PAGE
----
Studi sui monumenti della Italia meridionale dal IVo. al XIIIo. secolo. Parte prima; parte seconda (with) L’arte Romana al medio evo, Appendice agli Studi sui monumenti della Italia meridionale.
Napoli, 1871, 1877, 1881 (but final part still in production at October 1886).
Elephant folio. 3 parts in 2 vols (first volume contains Studi, parts I & II, second volume the L’Arte Romana appendix). (4) + 69 + (3)pp, 24 plates (of which 14 are chromolitho, rest actual mounted photographs); (2) + 69 + (1)pp, 24 plates (of which 12 are chromolitho, rest actual mounted photo plates); (6) + 43 + (3)pp, 16 plates (of which 8 are chromolitho, the rest actual mounted photo plates). Publisher’s full vellum, the covers decorated with coloured red lettering surrounded by red borders (bindings a little soiled, with some of the original colouring displaced). Late nineteenth century bookplates of Frederick A(ugustus) Wood, Chew Magna, Somerset (c.1822-1904, a local Somerset antiquary).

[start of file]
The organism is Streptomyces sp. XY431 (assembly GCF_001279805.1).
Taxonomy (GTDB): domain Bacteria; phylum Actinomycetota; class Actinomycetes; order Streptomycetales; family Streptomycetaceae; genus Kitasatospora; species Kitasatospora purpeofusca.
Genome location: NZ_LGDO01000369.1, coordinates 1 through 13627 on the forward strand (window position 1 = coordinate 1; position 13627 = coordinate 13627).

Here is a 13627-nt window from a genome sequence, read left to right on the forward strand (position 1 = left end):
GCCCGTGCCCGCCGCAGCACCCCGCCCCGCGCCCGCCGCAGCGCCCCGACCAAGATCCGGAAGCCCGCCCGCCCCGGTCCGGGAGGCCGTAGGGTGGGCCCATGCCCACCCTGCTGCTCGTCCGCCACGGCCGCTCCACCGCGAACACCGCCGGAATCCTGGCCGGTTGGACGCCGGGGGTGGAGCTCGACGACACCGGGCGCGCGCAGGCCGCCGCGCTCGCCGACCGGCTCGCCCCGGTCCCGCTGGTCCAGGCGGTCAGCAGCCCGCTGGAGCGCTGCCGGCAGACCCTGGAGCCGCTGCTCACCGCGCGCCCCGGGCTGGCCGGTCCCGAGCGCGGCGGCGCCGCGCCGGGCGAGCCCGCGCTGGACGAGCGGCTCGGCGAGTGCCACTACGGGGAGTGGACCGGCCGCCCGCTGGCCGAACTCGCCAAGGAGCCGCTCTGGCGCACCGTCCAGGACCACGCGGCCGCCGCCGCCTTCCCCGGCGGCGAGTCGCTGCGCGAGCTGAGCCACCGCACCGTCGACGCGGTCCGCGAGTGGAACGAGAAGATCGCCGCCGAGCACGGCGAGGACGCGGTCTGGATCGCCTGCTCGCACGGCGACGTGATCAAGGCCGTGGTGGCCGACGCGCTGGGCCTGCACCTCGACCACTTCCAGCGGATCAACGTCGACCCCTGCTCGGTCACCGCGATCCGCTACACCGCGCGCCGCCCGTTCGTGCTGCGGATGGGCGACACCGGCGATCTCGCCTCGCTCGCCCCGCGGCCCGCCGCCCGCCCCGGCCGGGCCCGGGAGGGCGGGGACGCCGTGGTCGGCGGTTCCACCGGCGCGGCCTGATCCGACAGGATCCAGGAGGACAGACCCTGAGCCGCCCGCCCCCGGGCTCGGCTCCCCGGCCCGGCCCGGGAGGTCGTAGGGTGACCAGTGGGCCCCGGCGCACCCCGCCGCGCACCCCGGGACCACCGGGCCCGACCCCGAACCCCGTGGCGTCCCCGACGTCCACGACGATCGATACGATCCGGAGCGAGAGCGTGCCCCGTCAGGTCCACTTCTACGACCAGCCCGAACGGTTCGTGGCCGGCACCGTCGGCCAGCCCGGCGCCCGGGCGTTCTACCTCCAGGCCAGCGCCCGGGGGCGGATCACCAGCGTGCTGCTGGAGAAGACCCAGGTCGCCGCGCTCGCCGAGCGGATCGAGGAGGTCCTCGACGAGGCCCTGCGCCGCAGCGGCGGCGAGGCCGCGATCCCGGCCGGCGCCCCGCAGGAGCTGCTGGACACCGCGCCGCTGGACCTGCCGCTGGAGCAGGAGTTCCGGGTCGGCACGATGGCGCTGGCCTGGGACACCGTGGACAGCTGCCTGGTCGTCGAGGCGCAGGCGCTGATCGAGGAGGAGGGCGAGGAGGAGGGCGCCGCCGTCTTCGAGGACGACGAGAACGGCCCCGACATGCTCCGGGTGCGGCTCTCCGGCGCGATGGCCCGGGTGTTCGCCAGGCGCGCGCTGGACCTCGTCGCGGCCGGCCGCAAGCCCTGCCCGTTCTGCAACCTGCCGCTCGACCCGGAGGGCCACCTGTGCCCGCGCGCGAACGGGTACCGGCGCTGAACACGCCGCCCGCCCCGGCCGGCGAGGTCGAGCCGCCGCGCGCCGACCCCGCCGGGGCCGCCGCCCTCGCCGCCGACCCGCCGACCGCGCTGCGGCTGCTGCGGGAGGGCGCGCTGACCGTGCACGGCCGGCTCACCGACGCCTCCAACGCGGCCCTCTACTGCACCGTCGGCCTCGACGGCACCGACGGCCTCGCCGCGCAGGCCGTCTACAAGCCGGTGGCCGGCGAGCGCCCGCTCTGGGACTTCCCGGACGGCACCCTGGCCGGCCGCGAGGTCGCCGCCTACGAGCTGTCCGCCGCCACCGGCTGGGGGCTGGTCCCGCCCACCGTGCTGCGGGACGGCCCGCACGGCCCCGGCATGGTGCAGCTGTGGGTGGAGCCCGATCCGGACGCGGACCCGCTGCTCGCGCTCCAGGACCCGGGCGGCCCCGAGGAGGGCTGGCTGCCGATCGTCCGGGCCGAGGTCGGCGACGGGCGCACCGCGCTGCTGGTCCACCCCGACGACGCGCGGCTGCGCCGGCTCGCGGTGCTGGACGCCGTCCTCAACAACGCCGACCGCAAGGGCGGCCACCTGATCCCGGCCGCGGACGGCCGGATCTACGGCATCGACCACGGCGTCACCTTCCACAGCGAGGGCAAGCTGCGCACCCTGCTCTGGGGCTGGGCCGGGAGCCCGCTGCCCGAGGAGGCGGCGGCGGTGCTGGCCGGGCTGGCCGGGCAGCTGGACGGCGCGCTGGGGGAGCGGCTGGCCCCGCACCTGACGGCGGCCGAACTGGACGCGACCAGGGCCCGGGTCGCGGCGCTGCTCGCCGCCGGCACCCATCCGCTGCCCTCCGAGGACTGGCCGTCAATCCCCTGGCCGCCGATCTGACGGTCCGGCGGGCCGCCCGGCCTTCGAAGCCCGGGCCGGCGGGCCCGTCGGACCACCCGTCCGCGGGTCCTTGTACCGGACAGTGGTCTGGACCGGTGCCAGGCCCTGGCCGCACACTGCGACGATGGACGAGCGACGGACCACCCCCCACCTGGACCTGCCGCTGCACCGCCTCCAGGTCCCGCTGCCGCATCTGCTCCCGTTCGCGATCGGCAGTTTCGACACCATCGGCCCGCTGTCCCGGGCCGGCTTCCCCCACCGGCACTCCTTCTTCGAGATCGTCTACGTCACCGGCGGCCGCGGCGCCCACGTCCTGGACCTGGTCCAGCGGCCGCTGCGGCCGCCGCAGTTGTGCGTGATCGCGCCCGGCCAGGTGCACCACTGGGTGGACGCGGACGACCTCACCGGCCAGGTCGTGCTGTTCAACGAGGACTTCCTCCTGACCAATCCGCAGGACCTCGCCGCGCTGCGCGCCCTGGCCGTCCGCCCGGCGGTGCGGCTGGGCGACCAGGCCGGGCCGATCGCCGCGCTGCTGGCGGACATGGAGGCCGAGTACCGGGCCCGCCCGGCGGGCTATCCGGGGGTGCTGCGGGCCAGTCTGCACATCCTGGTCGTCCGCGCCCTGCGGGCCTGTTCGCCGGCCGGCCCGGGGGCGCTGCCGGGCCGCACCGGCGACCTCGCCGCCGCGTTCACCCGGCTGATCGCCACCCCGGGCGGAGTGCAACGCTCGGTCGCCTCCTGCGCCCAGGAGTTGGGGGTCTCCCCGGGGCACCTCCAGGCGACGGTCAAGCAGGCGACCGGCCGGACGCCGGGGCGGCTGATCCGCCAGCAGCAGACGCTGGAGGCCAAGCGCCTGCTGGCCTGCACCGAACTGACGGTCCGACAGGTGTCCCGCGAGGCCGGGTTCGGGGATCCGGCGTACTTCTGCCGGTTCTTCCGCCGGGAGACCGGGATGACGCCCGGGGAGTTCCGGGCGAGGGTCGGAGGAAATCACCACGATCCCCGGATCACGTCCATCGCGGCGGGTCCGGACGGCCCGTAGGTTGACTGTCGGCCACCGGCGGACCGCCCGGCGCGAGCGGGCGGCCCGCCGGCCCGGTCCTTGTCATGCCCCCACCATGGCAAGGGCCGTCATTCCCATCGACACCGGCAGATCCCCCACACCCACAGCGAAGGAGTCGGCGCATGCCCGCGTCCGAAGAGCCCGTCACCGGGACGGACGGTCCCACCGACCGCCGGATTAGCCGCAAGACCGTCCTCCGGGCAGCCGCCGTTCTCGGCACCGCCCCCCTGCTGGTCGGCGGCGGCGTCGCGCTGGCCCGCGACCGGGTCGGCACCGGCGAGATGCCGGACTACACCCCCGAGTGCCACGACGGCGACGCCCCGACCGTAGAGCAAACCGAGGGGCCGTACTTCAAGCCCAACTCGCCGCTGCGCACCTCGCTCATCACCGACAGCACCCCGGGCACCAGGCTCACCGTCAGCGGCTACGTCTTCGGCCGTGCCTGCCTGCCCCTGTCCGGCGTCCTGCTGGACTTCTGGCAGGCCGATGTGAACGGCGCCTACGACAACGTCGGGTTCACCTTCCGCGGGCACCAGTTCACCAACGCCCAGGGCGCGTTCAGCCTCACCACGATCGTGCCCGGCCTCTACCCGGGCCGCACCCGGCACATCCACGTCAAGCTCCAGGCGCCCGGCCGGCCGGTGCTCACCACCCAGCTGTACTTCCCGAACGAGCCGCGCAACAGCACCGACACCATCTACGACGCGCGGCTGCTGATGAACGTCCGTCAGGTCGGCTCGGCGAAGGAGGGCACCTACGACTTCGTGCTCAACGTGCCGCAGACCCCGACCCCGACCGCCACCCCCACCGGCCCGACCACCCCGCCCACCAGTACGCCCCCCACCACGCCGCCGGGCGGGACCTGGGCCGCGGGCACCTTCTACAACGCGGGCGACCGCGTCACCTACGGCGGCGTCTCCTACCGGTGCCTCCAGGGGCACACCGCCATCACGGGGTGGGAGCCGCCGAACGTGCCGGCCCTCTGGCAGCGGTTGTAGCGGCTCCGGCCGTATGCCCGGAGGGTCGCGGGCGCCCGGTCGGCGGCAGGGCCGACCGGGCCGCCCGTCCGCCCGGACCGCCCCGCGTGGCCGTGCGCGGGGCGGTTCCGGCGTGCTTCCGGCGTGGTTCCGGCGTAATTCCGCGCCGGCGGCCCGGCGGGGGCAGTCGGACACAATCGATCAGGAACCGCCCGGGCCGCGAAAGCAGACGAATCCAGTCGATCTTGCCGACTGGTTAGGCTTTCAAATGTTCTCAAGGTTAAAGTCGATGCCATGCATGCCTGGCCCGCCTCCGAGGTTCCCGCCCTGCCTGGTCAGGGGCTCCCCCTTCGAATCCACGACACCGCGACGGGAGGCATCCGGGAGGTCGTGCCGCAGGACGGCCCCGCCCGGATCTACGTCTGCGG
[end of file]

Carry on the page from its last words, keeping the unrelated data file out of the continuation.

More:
These mighty volumes represent the magnum opus of Demetrio Salazaro (1822-1882), a senior employee of the Museo Nazionale in Naples, who was the first scholar in modern times to investigate the early medieval art and architecture of Southern Italy and Sicily. The volumes use chromolitho plates to illustrate surviving mosaics and mural paintings in the principal medieval church buildings in the region, and, unusually for a book of which publication had commenced by 1871, actual mounted photographs to illustrate sculptures, carved ornament, and, in some cases, the interiors and exteriors of the church buildings featured. All the parts come with quite extensive accompanying text, the first part being devoted to cathedrals, monasteries and churches in Naples, Amalfi, Salerno, Capua and other places in Campania, the second part to similar buildings in Apulia, Calabria and Sicily (these including the cathedrals at Palermo and Monreale), and the final part, the “Appendice”, to selected buildings of similar date in Rome and Orvieto. Although this final part carries the date 1881 on its title leaf, it contains a tribute to Salazaro by his friend Giulio Minervini, dated 10 October 1886, by which time Salazaro was long dead, and it seems likely that this part and its predecessors were issued in instalments over significant periods of time. Prospective purchasers should be aware that the volumes are large and heavy, weighing together about 16 kilos.